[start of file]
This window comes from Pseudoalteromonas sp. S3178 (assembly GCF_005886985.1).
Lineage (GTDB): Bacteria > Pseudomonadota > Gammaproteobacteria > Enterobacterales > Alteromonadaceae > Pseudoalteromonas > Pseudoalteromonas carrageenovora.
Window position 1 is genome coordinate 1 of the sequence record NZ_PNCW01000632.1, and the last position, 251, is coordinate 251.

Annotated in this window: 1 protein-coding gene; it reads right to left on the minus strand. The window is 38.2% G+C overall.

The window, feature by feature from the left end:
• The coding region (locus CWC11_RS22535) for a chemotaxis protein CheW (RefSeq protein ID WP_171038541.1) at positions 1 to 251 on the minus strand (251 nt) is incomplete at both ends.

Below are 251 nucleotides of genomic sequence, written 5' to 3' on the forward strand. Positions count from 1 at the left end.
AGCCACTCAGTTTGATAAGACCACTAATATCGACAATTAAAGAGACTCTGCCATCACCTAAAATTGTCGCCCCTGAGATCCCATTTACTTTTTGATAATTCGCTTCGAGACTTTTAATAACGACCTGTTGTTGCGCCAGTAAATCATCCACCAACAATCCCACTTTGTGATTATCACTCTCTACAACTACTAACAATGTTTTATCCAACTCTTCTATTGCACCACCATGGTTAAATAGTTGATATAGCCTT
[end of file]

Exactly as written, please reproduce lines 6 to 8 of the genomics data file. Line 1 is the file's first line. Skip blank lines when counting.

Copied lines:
• The coding region (locus CWC11_RS22535) for a chemotaxis protein CheW (RefSeq protein ID WP_171038541.1) at positions 1 to 251 on the minus strand (251 nt) is incomplete at both ends.

Below are 251 nucleotides of genomic sequence, written 5' to 3' on the forward strand. Positions count from 1 at the left end.
AGCCACTCAGTTTGATAAGACCACTAATATCGACAATTAAAGAGACTCTGCCATCACCTAAAATTGTCGCCCCTGAGATCCCATTTACTTTTTGATAATTCGCTTCGAGACTTTTAATAACGACCTGTTGTTGCGCCAGTAAATCATCCACCAACAATCCCACTTTGTGATTATCACTCTCTACAACTACTAACAATGTTTTATCCAACTCTTCTATTGCACCACCATGGTTAAATAGTTGATATAGCCTT